Why waste time on a less-than-stellar adventure when there are juicier ones at your disposal? I find myself asking this question and others when it comes to World End Economica Episode 1, Spice and Wolf author Isuna Hasekura's three-part visual novel series that follows a teenager who runs away from home and attempts to make a living for himself in the world of day trading. It's ambitious in scope, but ultimately ends up failing due to a lack of interactivity and a protagonist that's difficult to root for.
How do you like your fighting games? Personally, I like mine with a sizable dose of pop culture references and eye-melting color palettes infused with a healthy dose of humor that's hilariously self-aware. That's what you get with JoJo's Bizarre Adventure: All-Star Battle, the most gleefully insane anime-inspired fighter the genre has seen in some time.
Distilling a good 25 years' worth of story arcs from the wildly popular JoJo's Bizarre Adventure into an accessible fighter that anyone can enjoy is no easy feat, and yet developer CyberConnect2 has done an admirable job that should be praised. Even if your heart is as black as professional jerk Dio Brando's.
At the beginning, I loved Princess Nine. It may be a cliche to say "I laughed, I cried!", but the fact is, I really did laugh and cry. The show seemed to be capable of doing something nigh-impossible: present a story unabashedly about girl power, without demonizing the male characters and rehashing the war between the sexes. Instead of getting bogged down in just dealing with sexism, the show transcends the gender gap and becomes about universal human struggles that apply to everyone: wisdom versus ignorance, passion versus apathy, and fear of the unknown versus the courage to try something new and dangerous. There's an awful lot going on in Princess Nine, and for a little while there, I was in anime heaven.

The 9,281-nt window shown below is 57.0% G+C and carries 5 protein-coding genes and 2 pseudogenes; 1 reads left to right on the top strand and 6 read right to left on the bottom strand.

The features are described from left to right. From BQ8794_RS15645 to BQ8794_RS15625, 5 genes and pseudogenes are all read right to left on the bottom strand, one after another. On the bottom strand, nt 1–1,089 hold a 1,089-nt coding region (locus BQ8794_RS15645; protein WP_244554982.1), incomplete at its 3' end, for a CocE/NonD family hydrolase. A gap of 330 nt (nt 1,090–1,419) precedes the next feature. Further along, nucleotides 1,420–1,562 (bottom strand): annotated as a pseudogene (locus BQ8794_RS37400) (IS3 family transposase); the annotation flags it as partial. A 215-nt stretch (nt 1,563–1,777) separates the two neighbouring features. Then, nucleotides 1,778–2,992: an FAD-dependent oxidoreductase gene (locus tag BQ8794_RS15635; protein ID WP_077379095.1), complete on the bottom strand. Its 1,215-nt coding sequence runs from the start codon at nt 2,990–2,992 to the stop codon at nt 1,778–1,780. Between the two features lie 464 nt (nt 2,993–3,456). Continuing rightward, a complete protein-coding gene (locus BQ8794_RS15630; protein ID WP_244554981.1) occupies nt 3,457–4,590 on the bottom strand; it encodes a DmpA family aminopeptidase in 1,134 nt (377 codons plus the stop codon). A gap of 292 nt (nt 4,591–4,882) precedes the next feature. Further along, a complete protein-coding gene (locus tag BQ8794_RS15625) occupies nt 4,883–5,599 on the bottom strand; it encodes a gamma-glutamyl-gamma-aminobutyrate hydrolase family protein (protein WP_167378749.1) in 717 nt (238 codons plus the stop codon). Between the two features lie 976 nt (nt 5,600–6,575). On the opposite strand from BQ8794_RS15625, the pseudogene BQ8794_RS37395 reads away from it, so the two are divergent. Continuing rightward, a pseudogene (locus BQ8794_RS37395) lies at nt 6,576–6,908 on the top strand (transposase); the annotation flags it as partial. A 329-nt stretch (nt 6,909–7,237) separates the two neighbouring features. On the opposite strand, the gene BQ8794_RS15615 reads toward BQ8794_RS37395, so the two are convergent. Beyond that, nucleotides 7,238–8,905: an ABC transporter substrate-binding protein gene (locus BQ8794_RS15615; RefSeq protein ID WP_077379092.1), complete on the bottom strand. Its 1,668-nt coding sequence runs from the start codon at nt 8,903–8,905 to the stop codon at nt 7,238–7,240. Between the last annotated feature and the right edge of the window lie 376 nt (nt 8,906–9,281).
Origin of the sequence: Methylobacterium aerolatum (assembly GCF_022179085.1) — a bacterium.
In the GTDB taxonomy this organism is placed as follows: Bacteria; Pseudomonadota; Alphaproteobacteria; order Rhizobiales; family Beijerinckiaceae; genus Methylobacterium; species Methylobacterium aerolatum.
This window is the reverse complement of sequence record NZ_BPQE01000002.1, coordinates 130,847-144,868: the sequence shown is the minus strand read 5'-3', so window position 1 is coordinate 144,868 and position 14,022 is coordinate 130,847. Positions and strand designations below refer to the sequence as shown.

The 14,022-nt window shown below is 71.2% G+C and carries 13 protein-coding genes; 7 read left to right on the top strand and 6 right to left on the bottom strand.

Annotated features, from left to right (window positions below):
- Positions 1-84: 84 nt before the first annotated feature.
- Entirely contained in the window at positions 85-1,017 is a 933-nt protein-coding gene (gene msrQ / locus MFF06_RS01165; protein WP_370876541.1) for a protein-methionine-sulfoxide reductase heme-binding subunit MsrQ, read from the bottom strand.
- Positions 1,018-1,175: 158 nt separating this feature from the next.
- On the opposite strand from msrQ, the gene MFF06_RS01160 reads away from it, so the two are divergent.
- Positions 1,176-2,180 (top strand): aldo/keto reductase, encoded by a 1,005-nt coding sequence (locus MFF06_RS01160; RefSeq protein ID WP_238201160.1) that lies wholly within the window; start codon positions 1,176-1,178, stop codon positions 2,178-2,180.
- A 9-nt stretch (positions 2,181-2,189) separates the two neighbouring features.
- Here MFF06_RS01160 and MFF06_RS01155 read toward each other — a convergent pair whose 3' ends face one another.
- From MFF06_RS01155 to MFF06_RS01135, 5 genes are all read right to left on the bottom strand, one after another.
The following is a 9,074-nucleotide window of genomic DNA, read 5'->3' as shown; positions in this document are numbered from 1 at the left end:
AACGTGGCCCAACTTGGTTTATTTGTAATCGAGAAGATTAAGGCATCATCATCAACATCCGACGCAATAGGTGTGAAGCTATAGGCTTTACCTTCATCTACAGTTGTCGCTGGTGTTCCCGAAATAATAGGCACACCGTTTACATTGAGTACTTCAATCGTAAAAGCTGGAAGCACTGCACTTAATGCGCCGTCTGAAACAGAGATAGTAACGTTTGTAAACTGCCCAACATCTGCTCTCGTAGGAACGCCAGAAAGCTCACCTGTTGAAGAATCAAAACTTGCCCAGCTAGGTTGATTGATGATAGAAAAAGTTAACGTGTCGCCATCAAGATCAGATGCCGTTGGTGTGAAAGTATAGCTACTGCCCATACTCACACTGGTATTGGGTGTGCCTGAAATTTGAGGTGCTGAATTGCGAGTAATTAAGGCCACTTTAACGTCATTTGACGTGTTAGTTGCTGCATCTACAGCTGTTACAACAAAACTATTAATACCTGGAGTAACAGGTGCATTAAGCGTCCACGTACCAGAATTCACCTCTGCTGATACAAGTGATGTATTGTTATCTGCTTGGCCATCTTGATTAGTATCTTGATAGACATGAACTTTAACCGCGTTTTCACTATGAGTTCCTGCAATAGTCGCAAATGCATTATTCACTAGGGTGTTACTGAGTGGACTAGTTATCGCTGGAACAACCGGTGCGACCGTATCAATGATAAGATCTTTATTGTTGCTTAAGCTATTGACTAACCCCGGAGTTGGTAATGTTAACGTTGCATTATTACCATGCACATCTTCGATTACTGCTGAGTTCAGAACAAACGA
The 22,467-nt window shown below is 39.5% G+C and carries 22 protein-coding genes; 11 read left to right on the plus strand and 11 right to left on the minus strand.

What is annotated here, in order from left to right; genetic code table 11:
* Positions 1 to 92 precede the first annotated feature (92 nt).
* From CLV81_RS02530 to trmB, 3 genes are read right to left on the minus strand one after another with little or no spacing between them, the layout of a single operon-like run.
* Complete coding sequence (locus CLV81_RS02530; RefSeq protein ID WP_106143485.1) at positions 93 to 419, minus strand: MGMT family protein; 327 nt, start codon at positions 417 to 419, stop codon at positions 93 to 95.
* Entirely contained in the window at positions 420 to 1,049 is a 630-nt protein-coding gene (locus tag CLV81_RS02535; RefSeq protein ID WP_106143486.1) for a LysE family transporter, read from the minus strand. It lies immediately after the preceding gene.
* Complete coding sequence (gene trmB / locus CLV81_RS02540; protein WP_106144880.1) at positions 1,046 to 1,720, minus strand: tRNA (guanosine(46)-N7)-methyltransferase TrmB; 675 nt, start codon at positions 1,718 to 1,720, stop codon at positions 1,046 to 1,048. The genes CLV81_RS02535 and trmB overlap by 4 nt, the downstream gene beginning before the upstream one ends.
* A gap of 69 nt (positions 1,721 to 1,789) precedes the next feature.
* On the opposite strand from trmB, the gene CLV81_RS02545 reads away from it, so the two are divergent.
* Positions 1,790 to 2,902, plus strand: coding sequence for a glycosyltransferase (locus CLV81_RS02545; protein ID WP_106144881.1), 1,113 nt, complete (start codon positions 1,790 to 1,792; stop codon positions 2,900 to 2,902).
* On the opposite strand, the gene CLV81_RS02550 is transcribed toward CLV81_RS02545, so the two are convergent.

Then I saw the final third of the series -- and suddenly, I wanted to break all the discs over my knee and throw the pieces into an industrial wood chipper. However, a cooler head prevailed, as I eventually realized that despite my disappointment with the final arc, this is a quality release that deserves a place on many fans' shelves.
Besides, I have no idea where to find a wood chipper.
I've been a fan of the Monogatari series since Bakemonogatari and have followed the entire franchise since the start. Nekomonogatari: Black came out in late 2012 and was widely accepted by fans as a very pleasant addition to the franchise that returned to the roots that had been established in the first series but mostly abandoned in Nisemonogatari.